The Pike, Pentagon City and Crystal City together are projected to account for 65 percent of the county’s population growth and 44 percent of its job growth in the next three decades, and Arlington doesn’t have a long-term transit plan in place for the Pike to accommodate that growth. So far, much of the discussion has revolved around bigger and better buses.
But there is another option, a much bigger, bolder and pricier option than even the streetcar: taking advantage of an existing stub tunnel at the Pentagon Metro station and building a new Metrorail line under Columbia Pike. Such a line was envisioned as a likely expansion by the Metrorail system’s original planners in the 1960s.
When the proposal for Arlington’s short-term plan for the former-streetcar corridor comes before the Arlington County Board next year, two of the five members of the Board will be newly elected, replacing the retiring Board chair and vice chair, Mary Hynes and Walter Tejada.
So far, seven candidates have declared they’re running for the two open seats: Democrats Christian Dorsey, Peter Fallon, Katie Cristol, Andrew Schneider, James Lander and Bruce Wiljanen, and independent Audrey Clement. Will this new crop of Arlington leaders revive the idea of Metro as long-term a solution for the Pike’s growth?
Dorsey tells ARLnow.com that he’s open to Metrorail as part of a more holistic discussion of the Pike’s transportation future.
“We haven’t undergone a process to really do that in a sufficient way, where we’ve looked at a variety of transit options that are possible — not feasible, but possible — and determining whether or not that matches long-range projections,” he told ARLnow.com. “I absolutely think that’s something that needs to be done in consultation with regional partners on heavy rail.”
The county is still planning to install 23 more transit stations along Columbia Pike, for a total of $12.4 million — redesigned to cost far less than the Walter Reed Super Stop prototype — and those stations are designed to accommodate enhanced bus service. However, other than assumptions that more, bigger and fancier buses will be coming to the Pike, it’s unclear how those stations will be integrated. The county has vowed to spend $200 million on the corridor’s transit over the next six years.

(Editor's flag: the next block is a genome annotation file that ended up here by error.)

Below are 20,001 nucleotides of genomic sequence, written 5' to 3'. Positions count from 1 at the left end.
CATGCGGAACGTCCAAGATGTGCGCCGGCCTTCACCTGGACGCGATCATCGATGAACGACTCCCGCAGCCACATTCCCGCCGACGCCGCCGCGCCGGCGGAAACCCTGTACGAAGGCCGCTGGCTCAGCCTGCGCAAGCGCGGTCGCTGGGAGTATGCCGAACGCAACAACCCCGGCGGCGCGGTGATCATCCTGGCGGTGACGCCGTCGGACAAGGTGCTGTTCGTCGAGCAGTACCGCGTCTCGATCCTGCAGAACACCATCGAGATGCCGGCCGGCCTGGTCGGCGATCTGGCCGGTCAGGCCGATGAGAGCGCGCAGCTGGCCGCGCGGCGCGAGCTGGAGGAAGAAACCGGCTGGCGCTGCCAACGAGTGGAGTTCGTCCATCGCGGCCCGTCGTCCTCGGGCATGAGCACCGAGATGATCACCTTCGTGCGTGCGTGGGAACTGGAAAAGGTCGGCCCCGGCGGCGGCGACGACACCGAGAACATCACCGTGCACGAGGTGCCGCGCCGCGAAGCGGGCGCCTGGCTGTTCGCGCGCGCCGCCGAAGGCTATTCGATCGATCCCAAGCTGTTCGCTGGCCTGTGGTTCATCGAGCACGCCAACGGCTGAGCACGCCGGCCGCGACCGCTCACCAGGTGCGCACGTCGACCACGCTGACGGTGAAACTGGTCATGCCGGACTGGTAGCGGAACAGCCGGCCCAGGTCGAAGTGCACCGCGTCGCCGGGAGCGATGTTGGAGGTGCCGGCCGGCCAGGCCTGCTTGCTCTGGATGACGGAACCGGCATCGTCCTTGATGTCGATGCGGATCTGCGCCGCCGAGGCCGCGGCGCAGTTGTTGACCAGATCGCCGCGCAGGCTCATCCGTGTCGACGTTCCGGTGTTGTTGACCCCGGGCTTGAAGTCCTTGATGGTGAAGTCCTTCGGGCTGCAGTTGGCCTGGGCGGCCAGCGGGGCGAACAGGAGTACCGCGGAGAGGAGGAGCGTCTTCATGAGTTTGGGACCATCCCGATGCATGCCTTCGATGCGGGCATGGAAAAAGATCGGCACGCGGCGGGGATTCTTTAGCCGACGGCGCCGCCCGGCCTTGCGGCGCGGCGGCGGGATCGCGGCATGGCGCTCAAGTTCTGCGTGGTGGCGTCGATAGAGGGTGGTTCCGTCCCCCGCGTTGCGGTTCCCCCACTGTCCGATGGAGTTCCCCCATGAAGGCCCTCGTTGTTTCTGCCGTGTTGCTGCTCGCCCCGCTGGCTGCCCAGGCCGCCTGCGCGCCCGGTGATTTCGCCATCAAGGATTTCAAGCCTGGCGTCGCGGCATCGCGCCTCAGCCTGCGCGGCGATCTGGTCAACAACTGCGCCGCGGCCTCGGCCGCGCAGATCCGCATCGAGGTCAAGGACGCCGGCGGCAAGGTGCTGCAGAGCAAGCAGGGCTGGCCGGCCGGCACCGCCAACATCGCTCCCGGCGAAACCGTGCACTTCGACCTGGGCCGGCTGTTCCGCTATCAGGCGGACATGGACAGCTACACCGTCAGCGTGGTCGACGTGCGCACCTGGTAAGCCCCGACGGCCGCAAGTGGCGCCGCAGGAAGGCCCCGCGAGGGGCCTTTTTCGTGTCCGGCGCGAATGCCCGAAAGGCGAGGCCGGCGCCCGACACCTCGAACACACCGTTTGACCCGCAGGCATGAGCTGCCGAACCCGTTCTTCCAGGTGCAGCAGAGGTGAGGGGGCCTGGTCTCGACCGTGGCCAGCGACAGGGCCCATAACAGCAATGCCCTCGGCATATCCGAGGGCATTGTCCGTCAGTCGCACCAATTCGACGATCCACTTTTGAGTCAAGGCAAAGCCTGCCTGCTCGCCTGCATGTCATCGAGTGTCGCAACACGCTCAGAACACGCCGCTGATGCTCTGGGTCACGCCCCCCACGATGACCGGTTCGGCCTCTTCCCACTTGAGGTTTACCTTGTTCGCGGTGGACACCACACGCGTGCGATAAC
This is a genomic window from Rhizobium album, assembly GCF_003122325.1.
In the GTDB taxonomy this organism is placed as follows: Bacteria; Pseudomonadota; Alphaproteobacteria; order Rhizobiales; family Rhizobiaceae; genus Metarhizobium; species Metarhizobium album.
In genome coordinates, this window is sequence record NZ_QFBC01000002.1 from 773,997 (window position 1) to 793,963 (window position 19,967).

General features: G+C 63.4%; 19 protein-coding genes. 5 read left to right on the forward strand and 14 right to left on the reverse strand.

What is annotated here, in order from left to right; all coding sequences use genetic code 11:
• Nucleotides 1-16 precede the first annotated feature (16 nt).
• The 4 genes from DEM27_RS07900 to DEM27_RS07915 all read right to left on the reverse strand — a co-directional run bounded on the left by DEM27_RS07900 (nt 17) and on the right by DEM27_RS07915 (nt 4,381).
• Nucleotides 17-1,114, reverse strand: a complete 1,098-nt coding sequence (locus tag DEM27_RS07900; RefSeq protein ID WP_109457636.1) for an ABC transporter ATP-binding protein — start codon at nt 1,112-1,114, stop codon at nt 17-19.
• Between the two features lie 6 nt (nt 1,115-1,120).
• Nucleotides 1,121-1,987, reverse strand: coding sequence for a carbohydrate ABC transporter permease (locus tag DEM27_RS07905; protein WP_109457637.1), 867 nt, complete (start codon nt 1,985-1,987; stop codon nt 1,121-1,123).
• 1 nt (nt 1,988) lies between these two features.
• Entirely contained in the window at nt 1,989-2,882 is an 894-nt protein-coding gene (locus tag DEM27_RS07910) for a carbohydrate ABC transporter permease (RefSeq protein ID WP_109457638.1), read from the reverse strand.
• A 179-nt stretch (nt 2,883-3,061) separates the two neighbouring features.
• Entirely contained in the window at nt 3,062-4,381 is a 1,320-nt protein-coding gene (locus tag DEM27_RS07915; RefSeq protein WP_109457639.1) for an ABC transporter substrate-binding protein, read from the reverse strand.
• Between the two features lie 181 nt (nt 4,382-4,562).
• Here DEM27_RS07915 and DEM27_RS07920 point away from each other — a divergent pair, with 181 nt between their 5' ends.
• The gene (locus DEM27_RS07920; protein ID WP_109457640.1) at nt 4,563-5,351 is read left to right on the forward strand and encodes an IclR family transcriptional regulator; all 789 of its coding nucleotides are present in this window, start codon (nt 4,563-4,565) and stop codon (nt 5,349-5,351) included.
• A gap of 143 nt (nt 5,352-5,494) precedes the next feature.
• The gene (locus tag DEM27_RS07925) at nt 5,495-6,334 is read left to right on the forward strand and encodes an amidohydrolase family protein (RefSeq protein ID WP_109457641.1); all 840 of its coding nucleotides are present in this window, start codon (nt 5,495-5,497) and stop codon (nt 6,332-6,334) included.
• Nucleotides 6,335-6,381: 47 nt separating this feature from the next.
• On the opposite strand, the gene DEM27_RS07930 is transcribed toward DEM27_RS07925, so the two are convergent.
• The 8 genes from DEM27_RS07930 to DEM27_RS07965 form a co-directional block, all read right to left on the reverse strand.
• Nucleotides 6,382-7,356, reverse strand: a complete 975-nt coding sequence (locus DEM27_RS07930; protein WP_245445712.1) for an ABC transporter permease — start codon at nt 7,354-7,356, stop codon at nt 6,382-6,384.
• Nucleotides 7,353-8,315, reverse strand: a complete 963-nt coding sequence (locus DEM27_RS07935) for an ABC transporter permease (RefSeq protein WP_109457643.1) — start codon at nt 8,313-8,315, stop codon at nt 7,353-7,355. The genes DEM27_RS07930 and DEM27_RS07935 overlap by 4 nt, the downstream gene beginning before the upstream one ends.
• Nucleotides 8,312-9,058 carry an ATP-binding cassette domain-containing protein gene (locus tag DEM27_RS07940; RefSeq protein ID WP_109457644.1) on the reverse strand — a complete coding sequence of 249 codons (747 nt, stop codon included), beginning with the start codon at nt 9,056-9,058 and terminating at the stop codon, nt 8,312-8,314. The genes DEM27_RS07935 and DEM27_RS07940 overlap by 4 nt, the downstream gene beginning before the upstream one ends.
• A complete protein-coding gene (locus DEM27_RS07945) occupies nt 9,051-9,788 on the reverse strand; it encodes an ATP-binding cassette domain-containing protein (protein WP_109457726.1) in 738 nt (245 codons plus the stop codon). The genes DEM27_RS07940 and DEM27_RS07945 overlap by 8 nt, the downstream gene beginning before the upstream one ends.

Cristol agreed with Dorsey, saying Arlington needs to consider all long-term options in the corridor’s future.
“I believe we need to keep everything on the table as we contend with the forces shaping re-development and transit demand in Arlington,” she said. “Rapid population growth and demand for public transit on the Pike will be a defining feature for Arlington’s coming decades … I will always be for considering and discussing big ideas — even the expensive ones that seem infeasible in the immediate — as we look to address those dynamics.”
WMATA already has a 40-year plan in place for Metrorail’s future development, but that plan, adopted in 2013, includes a connection between Arlington’s since-cancelled and D.C.’s embattled streetcar lines. WMATA has since discussed plans for a second tunnel in Rosslyn and another line in Virginia, but public discussions from the agency have not included Columbia Pike.
Wiljanen said Arlington taking on that discussion would distract from the immediate needs of the Pike’s residents.
“If a Metro line opened tomorrow under Columbia Pike, I would be elated,” he told ARLnow.com in an email. “However, given the current political and budgetary climate, starting the process now will prove to be an exceedingly heavy lift, and the timeline could easily extend 30 years or more into the future. I think we need quicker solutions.”
Clement, a perennial candidate for Arlington public office, thinks Arlington needs to take up these discussions as soon as possible.
“It is definitely time to plan for a Metrorail line under Columbia Pike,” she said. “One of the principal reasons I opposed the Pike trolley was the fact that the trolley tracks would have to be dug up to accommodate the subway, which is the ultimate solution to congestion on the Pike.”
(Fallon, Schneider and Lander did not respond to ARLnow.com’s email asking for comment.)
Dorsey also opposed the streetcar, while Cristol, a Pike resident, and Wiljanen didn’t say whether they supported the project, only that Arlington needs to move on.